PURPOSE OF THE STUDY.
To determine estimates of the prospective impact of smoking by parents or household members on the risk of wheeze and asthma at various childhood stages.
Children up to age 18 years exposed to environmental tobacco smoke
Search of Medline, Embase, and conference abstracts to characterize cohort investigations of the incidence of asthma or wheeze in association with exposure to prenatal or postnatal maternal, paternal, or household smoking in individuals up to 18 years of age.
The authors identified 79 prospective studies. Exposure to pre- or postnatal passive smoke was associated with a 30% to 70% increased risk of incident wheezing (strongest effect from postnatal maternal smoking on wheeze in children aged ≤2 years, odds ratio [OR] = 1.70, 95% confidence interval [CI] = 1.24–2.35, 4 studies) and a 21% to 85% increase in incident asthma (strongest effect from prenatal maternal smoking on asthma in children aged ≤2 years, OR = 1.85, 95% CI = 1.35–2.53, 5 studies).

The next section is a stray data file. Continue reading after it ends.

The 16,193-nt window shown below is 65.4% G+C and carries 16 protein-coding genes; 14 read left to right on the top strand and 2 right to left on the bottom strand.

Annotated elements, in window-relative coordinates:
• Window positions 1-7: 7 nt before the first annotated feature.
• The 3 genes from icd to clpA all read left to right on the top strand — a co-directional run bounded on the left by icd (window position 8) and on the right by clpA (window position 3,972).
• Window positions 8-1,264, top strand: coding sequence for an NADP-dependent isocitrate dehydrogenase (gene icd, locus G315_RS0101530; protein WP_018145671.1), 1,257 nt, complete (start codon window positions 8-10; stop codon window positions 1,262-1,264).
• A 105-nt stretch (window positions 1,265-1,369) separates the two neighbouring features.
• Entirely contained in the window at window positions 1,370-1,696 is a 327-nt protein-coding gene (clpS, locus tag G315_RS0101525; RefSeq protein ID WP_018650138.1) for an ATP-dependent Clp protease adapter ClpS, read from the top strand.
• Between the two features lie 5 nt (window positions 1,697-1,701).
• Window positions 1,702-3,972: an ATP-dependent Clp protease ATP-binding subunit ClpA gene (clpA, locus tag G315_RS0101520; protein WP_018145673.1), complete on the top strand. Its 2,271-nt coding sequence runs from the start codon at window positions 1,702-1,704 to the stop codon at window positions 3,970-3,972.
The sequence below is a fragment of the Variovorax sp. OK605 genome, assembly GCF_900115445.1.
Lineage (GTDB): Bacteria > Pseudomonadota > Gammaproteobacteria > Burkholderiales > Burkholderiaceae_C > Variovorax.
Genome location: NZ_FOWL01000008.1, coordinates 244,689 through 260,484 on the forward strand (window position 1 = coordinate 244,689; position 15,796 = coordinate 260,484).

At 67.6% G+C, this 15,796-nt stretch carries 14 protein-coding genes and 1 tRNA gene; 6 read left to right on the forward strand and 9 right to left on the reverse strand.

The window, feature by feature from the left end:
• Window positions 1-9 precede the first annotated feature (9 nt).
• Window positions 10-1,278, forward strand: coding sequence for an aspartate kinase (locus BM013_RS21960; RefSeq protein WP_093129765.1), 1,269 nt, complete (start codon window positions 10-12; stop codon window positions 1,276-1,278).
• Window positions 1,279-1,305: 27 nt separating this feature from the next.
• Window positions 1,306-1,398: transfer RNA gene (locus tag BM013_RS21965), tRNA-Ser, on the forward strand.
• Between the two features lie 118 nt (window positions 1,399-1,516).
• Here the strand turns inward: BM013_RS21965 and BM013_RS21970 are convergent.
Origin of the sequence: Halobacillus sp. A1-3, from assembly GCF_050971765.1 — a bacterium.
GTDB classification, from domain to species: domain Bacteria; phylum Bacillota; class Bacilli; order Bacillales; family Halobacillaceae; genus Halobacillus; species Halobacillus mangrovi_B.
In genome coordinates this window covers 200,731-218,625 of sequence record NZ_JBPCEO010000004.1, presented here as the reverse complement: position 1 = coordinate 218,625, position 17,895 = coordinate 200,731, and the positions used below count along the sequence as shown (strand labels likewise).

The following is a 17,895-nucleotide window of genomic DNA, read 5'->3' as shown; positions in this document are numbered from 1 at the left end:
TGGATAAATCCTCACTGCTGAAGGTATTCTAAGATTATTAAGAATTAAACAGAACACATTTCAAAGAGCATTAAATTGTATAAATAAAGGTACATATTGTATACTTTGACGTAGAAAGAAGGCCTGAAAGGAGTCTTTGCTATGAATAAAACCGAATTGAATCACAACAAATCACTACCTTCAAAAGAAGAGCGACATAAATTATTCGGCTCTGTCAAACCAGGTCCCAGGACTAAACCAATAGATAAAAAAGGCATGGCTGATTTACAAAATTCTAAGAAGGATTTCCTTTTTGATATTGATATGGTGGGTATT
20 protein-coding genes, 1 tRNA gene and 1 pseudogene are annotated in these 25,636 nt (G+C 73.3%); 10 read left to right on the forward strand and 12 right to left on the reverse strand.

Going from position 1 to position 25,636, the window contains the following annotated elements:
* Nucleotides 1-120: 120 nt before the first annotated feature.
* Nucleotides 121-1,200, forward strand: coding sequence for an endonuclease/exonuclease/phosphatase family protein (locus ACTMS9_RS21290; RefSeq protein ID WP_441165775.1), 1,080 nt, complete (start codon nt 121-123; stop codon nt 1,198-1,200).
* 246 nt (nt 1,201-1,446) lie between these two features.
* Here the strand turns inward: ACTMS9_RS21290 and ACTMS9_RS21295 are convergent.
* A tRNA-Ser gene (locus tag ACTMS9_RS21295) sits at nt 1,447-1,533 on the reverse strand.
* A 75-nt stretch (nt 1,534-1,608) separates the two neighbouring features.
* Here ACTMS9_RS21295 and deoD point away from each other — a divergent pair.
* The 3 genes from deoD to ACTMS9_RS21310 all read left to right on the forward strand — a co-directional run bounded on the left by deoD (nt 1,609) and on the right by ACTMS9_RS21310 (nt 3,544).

Exposure to passive smoking increases the incidence of wheeze and asthma in children and young people by at least 20%. Preventing parental smoking is crucially important to the prevention of asthma.
The study is limited by inclusion of atopic pediatric populations and the difficulty in establishing asthma in young children, as well as confounding impact of smoking of mother, father, and or other household members. However, the authors demonstrate, using 9 times more articles than previous studies, that passive smoking has a devastating effect of 28% to 70% enhanced risk of incidence of wheeze and/or asthma. Clearly, action to limit exposure to passive smoke in pediatric populations with chronic respiratory conditions is imperative.
- Copyright © 2012 by the American Academy of Pediatrics